• Fri. Feb 23rd, 2024

The Oscars still have a long way to go before they reflect America’s true diversity

ByEmily Roberts

Mar 7, 2018

The 2018 Oscar Nominations have been met with praise for being a long-overdue and positive departure from the event’s past exclusivity. Half of the films nominated for Best Picture have female leads and out of the directors nominated, one is black and one is female. However, out of 9 films nominated for Best Picture, only one film – Get Out starring Daniel Kaluuya – has a black lead. This leads us to question whether the Oscars have in fact escaped their past reputation of embodying white privilege? If the Academy has gone to its best efforts to meet expectations of diversity, then lack of representation is clearly still a large-scale problem across Hollywood.

Outrage after two consecutive years of all white nominees for best actor gave birth to the viral hashtag #OscarsSoWhite. Subsequently, the Oscars were forced to address their overt diversity problem. Especially this year after the prominence of the #MeToo and #Time’sUp campaigns addressing sexual harassment, the Academy were under immense pressure to make sure their nominations did not exemplify white male domination.

In the past, the Oscars have been heavily criticised for their lack of diversity in terms of nominations. This is because the Academy’s voter demographic is predominantly made up of white males. For example, in 2016 the Academy voters were 92% white and 75% male. Obviously, this is miles away from being an accurate representation of the diversity of the American population

The Academy’s extensive history of white male domination causes industry-wide issues, as directors, with the aim of winning an Oscar, cast white male actors as the lead in order to appeal to the limited demographic of voters. Unfortunately, Academy members use their vote to assert their white male privilege by nominating a film which prolongs a tradition of white male power.

Hollywood is centred around the Oscars. For diversity in Hollywood to change, the system of the Oscar nominations needs to be reformed. Undoubtedly there have been steps towards this since 2016, as not all the nominees are white. Also, for the 2018 awards, the Academy has added 1,500 new demographically inclusive members. Hopefully these reforms in the Oscars voting system will advocate diversity across Hollywood and eliminate the need felt by directors to satisfy an exclusive board of white men. Logically, we should start to see a bigger increase in films centred around ethnic minorities.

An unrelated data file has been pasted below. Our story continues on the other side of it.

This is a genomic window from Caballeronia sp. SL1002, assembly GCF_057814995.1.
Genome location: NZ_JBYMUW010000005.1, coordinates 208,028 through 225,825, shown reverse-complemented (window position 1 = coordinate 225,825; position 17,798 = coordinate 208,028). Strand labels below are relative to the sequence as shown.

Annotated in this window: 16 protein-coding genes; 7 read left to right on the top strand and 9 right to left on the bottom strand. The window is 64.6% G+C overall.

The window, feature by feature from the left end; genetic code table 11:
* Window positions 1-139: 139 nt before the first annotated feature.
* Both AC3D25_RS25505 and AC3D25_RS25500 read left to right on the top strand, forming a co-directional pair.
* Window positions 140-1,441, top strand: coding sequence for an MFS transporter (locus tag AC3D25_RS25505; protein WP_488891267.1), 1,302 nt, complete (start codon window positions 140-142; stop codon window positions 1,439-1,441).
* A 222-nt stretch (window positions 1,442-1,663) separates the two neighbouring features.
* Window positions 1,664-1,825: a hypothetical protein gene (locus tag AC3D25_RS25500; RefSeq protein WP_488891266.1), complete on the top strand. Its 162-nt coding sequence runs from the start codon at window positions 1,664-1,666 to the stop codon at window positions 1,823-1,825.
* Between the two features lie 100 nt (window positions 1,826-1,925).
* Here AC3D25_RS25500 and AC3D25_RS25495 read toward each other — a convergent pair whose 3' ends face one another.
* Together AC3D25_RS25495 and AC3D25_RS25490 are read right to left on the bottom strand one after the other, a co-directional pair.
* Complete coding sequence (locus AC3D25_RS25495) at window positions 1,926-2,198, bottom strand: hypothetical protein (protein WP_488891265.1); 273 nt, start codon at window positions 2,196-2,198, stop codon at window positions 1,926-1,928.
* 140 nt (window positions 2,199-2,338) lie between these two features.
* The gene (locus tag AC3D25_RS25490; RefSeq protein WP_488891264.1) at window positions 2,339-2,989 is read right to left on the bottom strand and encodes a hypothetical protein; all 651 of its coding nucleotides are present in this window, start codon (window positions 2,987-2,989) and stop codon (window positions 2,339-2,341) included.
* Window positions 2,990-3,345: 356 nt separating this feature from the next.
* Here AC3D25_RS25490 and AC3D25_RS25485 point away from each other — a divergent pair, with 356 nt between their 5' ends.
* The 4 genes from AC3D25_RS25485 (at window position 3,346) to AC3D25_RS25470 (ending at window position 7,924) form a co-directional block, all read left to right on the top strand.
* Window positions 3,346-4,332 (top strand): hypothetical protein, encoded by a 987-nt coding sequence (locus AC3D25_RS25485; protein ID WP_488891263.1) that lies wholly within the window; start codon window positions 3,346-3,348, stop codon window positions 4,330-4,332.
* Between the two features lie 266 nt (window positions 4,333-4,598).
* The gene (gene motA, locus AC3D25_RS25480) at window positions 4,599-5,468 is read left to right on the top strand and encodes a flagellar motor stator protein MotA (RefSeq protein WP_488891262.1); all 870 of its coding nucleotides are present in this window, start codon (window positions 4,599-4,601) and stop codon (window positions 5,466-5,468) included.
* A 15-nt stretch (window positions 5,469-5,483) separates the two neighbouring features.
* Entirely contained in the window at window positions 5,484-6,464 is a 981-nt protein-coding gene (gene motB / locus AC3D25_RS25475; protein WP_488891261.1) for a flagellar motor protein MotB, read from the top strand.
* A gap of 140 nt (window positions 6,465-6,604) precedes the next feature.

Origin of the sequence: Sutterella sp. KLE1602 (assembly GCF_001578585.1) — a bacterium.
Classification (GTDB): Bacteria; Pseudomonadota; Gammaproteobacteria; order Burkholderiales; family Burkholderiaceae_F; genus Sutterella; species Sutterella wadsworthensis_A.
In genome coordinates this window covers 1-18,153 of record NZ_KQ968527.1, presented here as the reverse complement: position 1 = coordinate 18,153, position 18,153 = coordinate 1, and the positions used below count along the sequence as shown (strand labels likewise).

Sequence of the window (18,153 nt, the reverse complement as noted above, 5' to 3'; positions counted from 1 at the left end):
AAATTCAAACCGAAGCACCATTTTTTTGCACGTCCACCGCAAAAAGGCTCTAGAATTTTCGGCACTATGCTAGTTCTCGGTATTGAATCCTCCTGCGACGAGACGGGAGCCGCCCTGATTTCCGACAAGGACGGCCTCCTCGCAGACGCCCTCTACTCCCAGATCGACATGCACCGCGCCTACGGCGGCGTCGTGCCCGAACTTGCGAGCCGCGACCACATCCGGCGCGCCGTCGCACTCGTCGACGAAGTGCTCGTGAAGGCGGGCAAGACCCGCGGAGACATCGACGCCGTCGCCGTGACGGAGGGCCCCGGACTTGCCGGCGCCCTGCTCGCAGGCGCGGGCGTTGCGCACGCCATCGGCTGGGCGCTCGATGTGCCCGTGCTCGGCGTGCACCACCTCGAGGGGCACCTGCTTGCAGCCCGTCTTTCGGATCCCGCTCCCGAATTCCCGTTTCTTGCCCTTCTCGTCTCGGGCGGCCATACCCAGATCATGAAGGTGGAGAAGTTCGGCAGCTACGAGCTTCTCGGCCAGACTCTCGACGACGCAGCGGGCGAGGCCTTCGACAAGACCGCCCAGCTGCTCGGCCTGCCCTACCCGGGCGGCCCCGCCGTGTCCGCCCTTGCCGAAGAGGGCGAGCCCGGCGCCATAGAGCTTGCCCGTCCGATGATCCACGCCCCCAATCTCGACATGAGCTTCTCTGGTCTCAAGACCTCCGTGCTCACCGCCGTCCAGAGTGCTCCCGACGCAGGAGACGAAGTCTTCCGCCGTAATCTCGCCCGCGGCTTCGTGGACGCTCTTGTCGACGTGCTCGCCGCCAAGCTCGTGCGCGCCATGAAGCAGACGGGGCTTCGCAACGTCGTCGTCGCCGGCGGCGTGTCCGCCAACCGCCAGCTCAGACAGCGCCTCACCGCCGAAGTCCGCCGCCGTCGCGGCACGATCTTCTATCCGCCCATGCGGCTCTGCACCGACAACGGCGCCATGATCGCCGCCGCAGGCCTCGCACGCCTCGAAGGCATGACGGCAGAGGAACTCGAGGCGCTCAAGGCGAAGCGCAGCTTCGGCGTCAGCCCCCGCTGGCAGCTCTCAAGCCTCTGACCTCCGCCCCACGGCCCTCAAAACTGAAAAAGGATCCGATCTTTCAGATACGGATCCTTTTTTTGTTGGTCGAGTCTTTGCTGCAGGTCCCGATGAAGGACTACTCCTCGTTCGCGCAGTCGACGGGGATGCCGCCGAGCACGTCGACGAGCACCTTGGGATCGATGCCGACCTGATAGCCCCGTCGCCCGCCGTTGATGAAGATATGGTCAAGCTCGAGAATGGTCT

The entire Hollywood industry encapsulates the white male elitism which pervades America. The justification of the lack of diversity in Hollywood is usually the argument of racial empathy in that white people would not relate to an ethnic minority lead. But this justification has no weight since ethnic minorities make up around 40% of America’s population.

Every year, although it is improving, the Oscars remind us of the lack of diversity in the film industry, which on a larger scale represents the dominating presence of white male privilege in America. Hollywood has the power to influence the world and has unfortunately engrained white male privilege as a societal norm. Instead, such an influential industry should be using its power to encourage a departure from a society led by privileged white men by giving marginalised communities better representation. The film industry should be encouraging directors to cast black and female leads to support campaigns for racial and gender equality in society. Hopefully the reforms to the Academy and the, albeit marginal, increase in non-white Oscar nominees will push for a re-evaluation of Hollywood’s diversity.

Clearly, there is still a long way to go before the diversity of America is fully reflected in Hollywood. Racial diversity and gender equality in the industry is essential if we are to progress towards a society in which white male privilege no longer pervades, and campaigns such as #MeToo and #Time’sUp are no longer necessary.


Image: Davidlohr Bueso via Flickr

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